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  1. #1
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    lightweight 150-155mm cranks for kids?

    ok guys - i'm in desperate need of a suitable crankset for my 8 year old boys new bike.

    I still use the "cheapo-minibike" crankset off of his old 20" bike. I see that Scott 24"-bikes come with 152mm triple cranksets from Sugino but i think 3 chainrings are way too much. And on top of that they would be all steel, the square bottombracket would need to be 120mm wide...not really what i want on my kids bike. He is short legged...i want cranks with a low q-factor and max. 2 chainrings.

    The cranks we are using now have a 26t chainring and in the rear i mounted one of my 11-34 titanium cassettes. This setup suits him fine right now but if i could get something like 24/32 or 22/32 i think it would be perfect. Right now he still couldn't shift using the STI thumbshifters.He hasn't the power to push the gear in completelyso we are using just this one ring right now. I will try a grip-shifter and hopefully this allows him to change gears up front soon.

    So before i start to actually shorten a nice 175mm crankset to make it fit i thought i ask for your advice. Maybe someone already has gone throught the pain of finding suitable parts for his kid...ah - no BMX cranks! I also looked into them but they usually have 110mm chainrings and the lowest you can get is a 30t and this sure isn't low enough.And you can't fit 2 chainrings as well.

    How it all started:
    He took part in a local MTB-trainingsride with other children but found himself on the smallest bike of the group. All others had already 24" or even 26" wheels while he was still on a 20"...he is pretty short still so that bike was perfect BUT as you can imagine time has come to move over for a big wheeled bike with front suspension. Since i already got that sweet little 24" Scott frameset from a friend of mine in the basement for almost a year i finally took it out and by carefully selecting seatpost and saddle i found a setup that allows my son to barely (!) fit. His feets just make it to the ground....

    I had to make the bore of the seatpost wider. It had a 26,8 but in this weird size i couldn't find anything light and low. The clamping of the saddle had to be as low as possible to have the saddle as low as possible. Now it accepts 27,2mm and an old FRM carbon seatpost alongside a flat SLR was fitted.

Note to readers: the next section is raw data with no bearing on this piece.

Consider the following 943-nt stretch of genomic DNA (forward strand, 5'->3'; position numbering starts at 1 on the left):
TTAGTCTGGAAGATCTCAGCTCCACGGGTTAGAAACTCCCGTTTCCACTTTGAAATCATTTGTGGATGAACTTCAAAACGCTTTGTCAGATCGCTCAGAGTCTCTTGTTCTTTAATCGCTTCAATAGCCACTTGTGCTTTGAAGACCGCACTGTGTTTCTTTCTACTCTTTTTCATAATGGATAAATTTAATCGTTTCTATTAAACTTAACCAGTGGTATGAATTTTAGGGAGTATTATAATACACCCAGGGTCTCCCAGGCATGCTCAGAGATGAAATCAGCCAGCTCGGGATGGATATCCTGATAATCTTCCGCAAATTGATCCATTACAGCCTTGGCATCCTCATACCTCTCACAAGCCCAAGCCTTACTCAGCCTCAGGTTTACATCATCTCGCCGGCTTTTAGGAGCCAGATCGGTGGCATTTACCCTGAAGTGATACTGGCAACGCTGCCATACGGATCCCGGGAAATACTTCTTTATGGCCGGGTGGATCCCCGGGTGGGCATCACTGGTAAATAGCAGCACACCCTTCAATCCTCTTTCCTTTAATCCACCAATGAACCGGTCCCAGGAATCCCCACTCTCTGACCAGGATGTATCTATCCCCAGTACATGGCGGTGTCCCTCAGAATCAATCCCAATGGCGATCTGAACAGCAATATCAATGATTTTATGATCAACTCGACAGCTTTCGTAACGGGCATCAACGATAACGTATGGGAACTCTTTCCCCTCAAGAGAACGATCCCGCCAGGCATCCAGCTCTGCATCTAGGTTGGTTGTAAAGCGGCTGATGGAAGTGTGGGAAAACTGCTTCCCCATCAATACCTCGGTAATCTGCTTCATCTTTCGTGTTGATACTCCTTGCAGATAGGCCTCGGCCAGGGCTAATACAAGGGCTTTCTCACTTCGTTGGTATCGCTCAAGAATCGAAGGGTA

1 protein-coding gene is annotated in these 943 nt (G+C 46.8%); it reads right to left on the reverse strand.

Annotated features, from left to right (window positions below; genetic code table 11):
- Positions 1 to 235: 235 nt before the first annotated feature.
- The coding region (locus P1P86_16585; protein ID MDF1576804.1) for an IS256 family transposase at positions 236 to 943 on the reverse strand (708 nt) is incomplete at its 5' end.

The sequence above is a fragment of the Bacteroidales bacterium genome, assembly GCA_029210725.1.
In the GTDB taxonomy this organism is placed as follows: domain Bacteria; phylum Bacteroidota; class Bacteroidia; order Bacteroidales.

The stem is a 60mm with 38 degrees so pretty short and low as well. The handlebar is a lowriser which has the ends bent back slightly so he doesn't have to lean forward too much anymore. As is the position on the bike is pretty much perfect BUT i need some cranks to fit it too!


    As pictured the bike now weighs 8,6 kilos

    frameset: Scott Team Issue Superlite XS ca. 1330g
    fork: 24" fork weighs a hefty 1650g and i might replace it with an old Manitou Mach 5 which performs much better.There i will need to make an adapter to mount the V's. this fork should save about 300g total and add a huge amount of performance.The actual one is barely moving under my sons light weight...
    Headset: Amclassic 80g
    Stem: generic 60mm 115g
    handlebar: gereric lowrizer,shortened to 52cm
    grips: foam: 25g
    brakelevers: FRM DP-3 108g (these are outfitted with longer reach adjustement bolts to have the levers very close to the bars for his small hands
    brakes: Vuelta Magnesiums incl tuningkit 232g
    shifter: tuned STI (only right side)
    cables: Alligator I-Links
    seatpost: FRM carbon ca. 140g
    saddle: SLR XP ca. 180g
    Wheels: Scott 24"
    tubes: Eclipse 24" 48g !!
    tires: Schwalbe Mow Joe 24" ca. 400g
    rear derailleur: XTR shortcage 207g
    cassette: Nino's Titanium 11-34: 187g
    chain: KMC X10L ca. 225g
    pedals: generic flat ca. 250g (will be replaced with Ritchey SPD Titaniums as soon as he feels comfortable with the big bike. He already used them on his 20" bike)
    covers on top-tube and stem


    Did i already mention it is a bigger challendge to build a childrens bike than it is to do a big one?! You really have to be creative and have lots of spares and ideas to make a bike fit your needs. But seeing him go crazy on it afterwards is worth all the hassle
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  2. #2
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    Middleburn RS7 go as small as 160mm, and they can use all the Middleburn spiders including the DUO chainrings, you can get them in ISIS and square taper.
    I'm a member of NSMBA and IMBA Canada

  3. #3
    Northeastern Rider
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    Nino,
    When your boy outgrows that frame LMK. My daughter should be growing into a 24" by the time yours outgrows it. I might be willing to pick the frame up from you if you decide to let it go.
    "The original concept of freeriding was that there was no set course, goals or rules to abide by. "
    Mountain Riders

  4. #4